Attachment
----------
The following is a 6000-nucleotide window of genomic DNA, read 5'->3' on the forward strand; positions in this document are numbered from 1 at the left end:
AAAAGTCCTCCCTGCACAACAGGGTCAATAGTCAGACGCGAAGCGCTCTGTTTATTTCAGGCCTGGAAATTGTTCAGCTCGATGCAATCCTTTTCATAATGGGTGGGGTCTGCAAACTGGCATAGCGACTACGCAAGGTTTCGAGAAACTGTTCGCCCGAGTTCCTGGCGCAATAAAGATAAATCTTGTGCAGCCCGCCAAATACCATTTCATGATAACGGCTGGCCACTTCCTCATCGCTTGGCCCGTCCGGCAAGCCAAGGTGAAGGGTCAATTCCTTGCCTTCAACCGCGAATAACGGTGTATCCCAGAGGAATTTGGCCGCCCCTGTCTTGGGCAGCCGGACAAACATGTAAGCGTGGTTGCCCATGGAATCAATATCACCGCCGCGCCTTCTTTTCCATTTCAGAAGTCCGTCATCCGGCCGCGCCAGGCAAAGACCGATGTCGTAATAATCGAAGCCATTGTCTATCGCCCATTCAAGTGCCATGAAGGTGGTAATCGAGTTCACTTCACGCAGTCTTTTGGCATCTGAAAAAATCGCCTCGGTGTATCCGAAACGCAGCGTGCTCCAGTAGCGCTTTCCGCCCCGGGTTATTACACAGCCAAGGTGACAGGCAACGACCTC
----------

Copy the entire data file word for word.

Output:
The following is a 6000-nucleotide window of genomic DNA, read 5'->3' on the forward strand; positions in this document are numbered from 1 at the left end:
AAAAGTCCTCCCTGCACAACAGGGTCAATAGTCAGACGCGAAGCGCTCTGTTTATTTCAGGCCTGGAAATTGTTCAGCTCGATGCAATCCTTTTCATAATGGGTGGGGTCTGCAAACTGGCATAGCGACTACGCAAGGTTTCGAGAAACTGTTCGCCCGAGTTCCTGGCGCAATAAAGATAAATCTTGTGCAGCCCGCCAAATACCATTTCATGATAACGGCTGGCCACTTCCTCATCGCTTGGCCCGTCCGGCAAGCCAAGGTGAAGGGTCAATTCCTTGCCTTCAACCGCGAATAACGGTGTATCCCAGAGGAATTTGGCCGCCCCTGTCTTGGGCAGCCGGACAAACATGTAAGCGTGGTTGCCCATGGAATCAATATCACCGCCGCGCCTTCTTTTCCATTTCAGAAGTCCGTCATCCGGCCGCGCCAGGCAAAGACCGATGTCGTAATAATCGAAGCCATTGTCTATCGCCCATTCAAGTGCCATGAAGGTGGTAATCGAGTTCACTTCACGCAGTCTTTTGGCATCTGAAAAAATCGCCTCGGTGTATCCGAAACGCAGCGTGCTCCAGTAGCGCTTTCCGCCCCGGGTTATTACACAGCCAAGGTGACAGGCAACGACCTC